1. Using the Formula (3), a comprehensive calculation of the estimated level of losses in case of violation of the integrity of the bank credit portfolio is performed:

2. Using the Formula (4), a comprehensive calculation of the projected level of portfolio risks is performed:

3. Using the formula (5), the credit risk dispersion indicator under the bank credit agreements is calculated

4. Using the formula (7), the standard deviation indicator that measures the credit risk is calculated:

Thus, clear calculated indicators are got, among which are absolute and those that form the interval field for measuring the level of risk under bank credit agreements. Thus, we formulate a rule according to which: when the calculated indicators of variance and standard deviation of the bank's credit portfolio increase, then a systematic diversification of risks forms, which leads to an increase in the level of financial stability (Seitz & Stickel, 2002; Skrypnyk, et al., 2019). It is suggested to introduce a semivariance indicator into the methodology of synchronous risk assessment for commercial banks and show it as an integral of all credit risk assessment. We introduce a methodological approach.

1. The positive value of the indicator of semivariance indicates the presence of significant credit risks in the credit agreements and the history of borrowers. That is, the credit portfolio of a commercial bank has signs of risk:

(8)

Where *m* – the size of the bank's individual credit portfolio;

*y _{i}*– negative deviations of credit risk within the limits of the credit portfolio formed on a certain date. It is calculated as follows:

(9)

2. A negative factor in the semivariance indicator is the degree of risk involved in credit agreements. The factor of the semivariance index will be calculated by the formula:

(10)

*x _{i}* – positive difference between the integral deviations for all credit risks from the weighted average credit portfolio risk:

(11)

3. The positive result of calculating the semi-squared deviation indicator indicates that there are significant credit risks in the bank credit agreements:

(12)

4. The negative result of calculating the semi-squared deviation indicator that there are no credit risks in the bank credit agreements:

(13)

Therefore, in the case of positive semivariance, credit risks are palpable and require the formation of a program to manage them; at the same time, if the semivariance is negative, the banking institution has a balanced credit portfolio.

5. The calculation of the asymmetry coefficient for the credit portfolio is made by the formula:

(14)

In the case when λ = 0, then the random credit line is formed symmetrically to the line of the weighted average credit risk. In the case when λ > 0 , we have a right-sided slope of random credit risk. In the case when λ < 0 , we have a left-sided slope of random credit risk (Growe et al., 2015). Therefore, the lower the asymmetry indicator, the less the risk factor of the credit portfolio (Oberholzer & Westhuizen, 2004).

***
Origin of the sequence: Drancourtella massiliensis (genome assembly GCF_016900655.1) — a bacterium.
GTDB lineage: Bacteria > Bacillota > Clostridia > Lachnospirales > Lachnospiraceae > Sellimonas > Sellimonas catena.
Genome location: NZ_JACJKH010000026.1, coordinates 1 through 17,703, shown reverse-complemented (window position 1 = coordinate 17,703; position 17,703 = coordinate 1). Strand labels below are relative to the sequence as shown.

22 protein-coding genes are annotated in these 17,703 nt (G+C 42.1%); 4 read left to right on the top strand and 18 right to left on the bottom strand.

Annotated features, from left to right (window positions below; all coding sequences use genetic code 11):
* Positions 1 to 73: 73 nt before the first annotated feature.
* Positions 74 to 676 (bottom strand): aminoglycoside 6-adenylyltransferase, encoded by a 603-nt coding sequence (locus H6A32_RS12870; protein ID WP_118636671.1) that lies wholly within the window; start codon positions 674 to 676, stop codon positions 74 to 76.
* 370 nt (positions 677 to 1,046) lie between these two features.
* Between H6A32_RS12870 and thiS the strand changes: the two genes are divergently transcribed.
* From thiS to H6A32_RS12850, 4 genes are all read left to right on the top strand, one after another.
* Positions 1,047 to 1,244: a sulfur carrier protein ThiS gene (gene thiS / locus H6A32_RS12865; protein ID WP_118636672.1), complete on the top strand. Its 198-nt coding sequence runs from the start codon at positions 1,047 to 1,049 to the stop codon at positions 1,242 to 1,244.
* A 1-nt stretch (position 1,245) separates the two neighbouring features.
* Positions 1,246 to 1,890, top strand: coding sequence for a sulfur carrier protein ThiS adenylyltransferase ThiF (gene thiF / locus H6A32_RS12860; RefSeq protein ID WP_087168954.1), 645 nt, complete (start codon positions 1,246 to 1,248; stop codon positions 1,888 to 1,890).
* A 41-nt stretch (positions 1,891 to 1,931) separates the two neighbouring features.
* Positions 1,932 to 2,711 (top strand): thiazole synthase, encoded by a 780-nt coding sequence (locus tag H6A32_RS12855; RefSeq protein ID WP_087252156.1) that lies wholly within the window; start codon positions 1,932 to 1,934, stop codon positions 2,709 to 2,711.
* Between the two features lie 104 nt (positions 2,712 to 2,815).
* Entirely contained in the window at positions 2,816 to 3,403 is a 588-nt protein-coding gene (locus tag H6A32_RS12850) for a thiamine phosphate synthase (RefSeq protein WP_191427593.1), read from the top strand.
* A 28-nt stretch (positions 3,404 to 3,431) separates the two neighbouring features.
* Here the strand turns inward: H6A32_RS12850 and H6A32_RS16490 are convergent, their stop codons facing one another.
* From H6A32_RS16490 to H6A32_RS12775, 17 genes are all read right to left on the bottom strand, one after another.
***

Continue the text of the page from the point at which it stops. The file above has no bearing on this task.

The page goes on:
1. Using the pairs of formulas (8) → (10), the deviation of the credit risk values is calculated:

2. Using the pairs of formulas (9) → (11) , the index of semivariance is calculated and its positive or negative trend is determined:

3. Using the formulas (12) and (13), the value of the average semi-squared deviation is calculated and its direction is found out:

4. Use the formula (14) and calculate the value of the asymmetry coefficient:

Thus, the indicators of semivariance, mean semi-squared deviation and asymmetry coefficient indicate that the values of credit risks for the credit portfolio transactions are slightly deviated unfavorably, that is, one can conclude that the degree of riskiness of the credit portfolio is satisfactory. In relative terms, the degree of riskiness can also be measured using the coefficient *D _{c}*:

(15)

The proposed indicator can be used to compare the degree of expected risk of two credit portfolios. This allows clearly to say which portfolio is riskier for the bank. The coefficient *D _{c}* can be represented as:

(16)

Thus, the coefficient *D _{C}* is the sum of two terms:

Since is a credit portfolio #1, it poses fewer risks for a commercial bank compared to credit portfolio No. 2.

To calculate the total risk for a particular borrower, from the point of view of maximizing income, with predicted indicators of credit risk, it is advisable for a commercial bank to use the proposed method of synchronous calculation of credit portfolio risks. Its main advantage is that, in addition to the actual risk, with its help, the credit analyst can determine or synchronize the expected credit portfolio risk, which will help to make an effective financial decision on a private credit agreement or an integral credit portfolio.